In a decision that could have sweeping implications in police use-of-force cases, a Florida appellate court has ruled that officers who kill citizens can hide their identity under a measure designed to protect crime victims from violence and harassment.
A three-judge panel of the 1st District Court of Appeal on Tuesday unanimously reversed a lower court decision that had denied on-duty officers protections under Marsy's Law, a provision that has been adopted in at least 12 states, including Florida.
In October, a USA TODAY/ProPublica investigation showed that as police across the nation faced scrutiny over accusations of brutality and systemic racism, law enforcement agencies – particularly in Florida – increasingly were co-opting Marsy's Law to shield the identifies of officers accused of violence.
Florida agencies have used it to hide the names of officers who sent a 15-year-old boy to the hospital, officers who fired bullets into moving cars and officers who released their K9 dogs on drunk and mentally ill people, the news organizations found.
Marsy’s Law passed first in California in 2008. In November, voters approved the measure in Kentucky, a state still reeling from the botched raid that killed Breonna Taylor, a 26-year-old Black medical worker in Louisville. Had it been in place in March 2020, the public may not have learned the identities of the three white officers who opened fire.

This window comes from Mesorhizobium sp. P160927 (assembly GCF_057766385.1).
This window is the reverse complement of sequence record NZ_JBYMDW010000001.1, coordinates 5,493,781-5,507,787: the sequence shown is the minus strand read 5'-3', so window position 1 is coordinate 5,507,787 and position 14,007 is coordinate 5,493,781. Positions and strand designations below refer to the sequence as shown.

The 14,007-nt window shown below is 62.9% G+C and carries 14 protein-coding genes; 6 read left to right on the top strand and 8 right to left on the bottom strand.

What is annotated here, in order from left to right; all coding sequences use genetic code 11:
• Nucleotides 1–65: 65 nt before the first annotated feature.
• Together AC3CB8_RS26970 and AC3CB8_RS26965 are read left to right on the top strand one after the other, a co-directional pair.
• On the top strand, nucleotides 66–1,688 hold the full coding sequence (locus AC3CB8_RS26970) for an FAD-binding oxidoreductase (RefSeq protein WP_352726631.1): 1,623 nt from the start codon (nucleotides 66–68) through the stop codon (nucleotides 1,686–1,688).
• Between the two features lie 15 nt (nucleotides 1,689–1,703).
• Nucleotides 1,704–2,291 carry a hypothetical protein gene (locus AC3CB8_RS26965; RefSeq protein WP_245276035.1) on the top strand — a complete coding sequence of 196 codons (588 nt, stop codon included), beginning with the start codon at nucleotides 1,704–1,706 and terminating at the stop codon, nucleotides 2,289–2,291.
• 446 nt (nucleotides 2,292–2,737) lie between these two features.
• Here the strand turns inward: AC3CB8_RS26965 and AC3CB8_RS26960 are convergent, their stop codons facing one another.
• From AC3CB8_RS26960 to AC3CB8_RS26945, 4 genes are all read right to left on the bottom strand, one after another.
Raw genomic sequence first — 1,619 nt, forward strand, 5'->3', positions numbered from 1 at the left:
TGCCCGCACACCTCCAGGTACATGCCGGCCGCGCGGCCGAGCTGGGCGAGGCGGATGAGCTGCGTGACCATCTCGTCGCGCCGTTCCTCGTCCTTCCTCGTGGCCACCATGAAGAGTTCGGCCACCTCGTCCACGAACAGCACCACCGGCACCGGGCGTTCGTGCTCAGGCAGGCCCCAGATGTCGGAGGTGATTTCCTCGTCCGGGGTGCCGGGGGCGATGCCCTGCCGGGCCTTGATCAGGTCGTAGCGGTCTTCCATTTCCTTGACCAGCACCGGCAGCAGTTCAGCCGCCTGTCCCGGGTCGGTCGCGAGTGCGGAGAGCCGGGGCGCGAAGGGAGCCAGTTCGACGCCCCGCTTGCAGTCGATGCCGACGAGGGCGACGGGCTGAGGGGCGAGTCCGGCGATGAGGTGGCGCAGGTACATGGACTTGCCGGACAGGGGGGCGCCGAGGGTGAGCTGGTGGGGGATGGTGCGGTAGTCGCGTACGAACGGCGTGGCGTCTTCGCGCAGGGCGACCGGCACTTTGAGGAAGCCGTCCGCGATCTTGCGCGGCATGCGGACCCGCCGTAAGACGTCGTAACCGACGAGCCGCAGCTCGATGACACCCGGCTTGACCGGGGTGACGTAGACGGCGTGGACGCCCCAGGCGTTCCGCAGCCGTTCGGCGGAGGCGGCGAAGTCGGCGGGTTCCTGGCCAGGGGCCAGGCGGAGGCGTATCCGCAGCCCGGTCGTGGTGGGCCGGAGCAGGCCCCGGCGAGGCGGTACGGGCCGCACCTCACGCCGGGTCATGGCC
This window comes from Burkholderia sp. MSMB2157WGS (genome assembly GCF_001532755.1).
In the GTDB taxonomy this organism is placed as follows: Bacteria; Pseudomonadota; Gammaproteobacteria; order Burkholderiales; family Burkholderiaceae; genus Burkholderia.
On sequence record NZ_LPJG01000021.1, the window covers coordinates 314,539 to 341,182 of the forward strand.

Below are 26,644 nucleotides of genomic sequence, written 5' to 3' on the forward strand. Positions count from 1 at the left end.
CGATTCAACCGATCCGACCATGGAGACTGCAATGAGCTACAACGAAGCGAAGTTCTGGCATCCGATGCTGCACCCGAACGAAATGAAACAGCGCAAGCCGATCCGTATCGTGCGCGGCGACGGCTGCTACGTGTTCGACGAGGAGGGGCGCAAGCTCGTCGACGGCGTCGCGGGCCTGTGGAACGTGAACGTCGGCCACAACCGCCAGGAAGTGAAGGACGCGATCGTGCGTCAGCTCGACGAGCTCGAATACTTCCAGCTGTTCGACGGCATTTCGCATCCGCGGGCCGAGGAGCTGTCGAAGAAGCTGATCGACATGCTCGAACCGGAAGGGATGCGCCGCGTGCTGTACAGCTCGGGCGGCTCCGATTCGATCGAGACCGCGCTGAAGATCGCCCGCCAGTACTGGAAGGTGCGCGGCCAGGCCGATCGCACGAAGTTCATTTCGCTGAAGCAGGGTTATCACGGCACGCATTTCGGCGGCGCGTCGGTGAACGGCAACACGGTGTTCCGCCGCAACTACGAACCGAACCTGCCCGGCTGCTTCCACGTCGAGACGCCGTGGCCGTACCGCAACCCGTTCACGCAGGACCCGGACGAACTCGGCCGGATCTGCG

Marsy's Law got on Florida’s ballot in 2018 after being introduced as a constitutional amendment by a sheriff and revised with the help of two statewide law enforcement associations. USA TODAY and ProPublica collected information from dozens of Florida police agencies and reviewed thousands of pages of police reports to determine that at least half of Florida's 30 largest police agencies applied the law to on-duty officers.
The agencies said officers were crime victims and hid their names when the officers said someone physically resisted arrest or attacked them, leading the officer to use force against them. The agencies rarely redacted the names of the suspects on whom they used force, including juveniles and mentally ill people in the thick of a crisis.
Officers sustained no injuries in at least half of the incidents for which they claimed victims’ rights, records show. Even minor movements that officers perceived as threatening, such as walking aggressively or reaching into a pocket, qualified as batteries on officers – triggering the law’s protection, according to the agencies.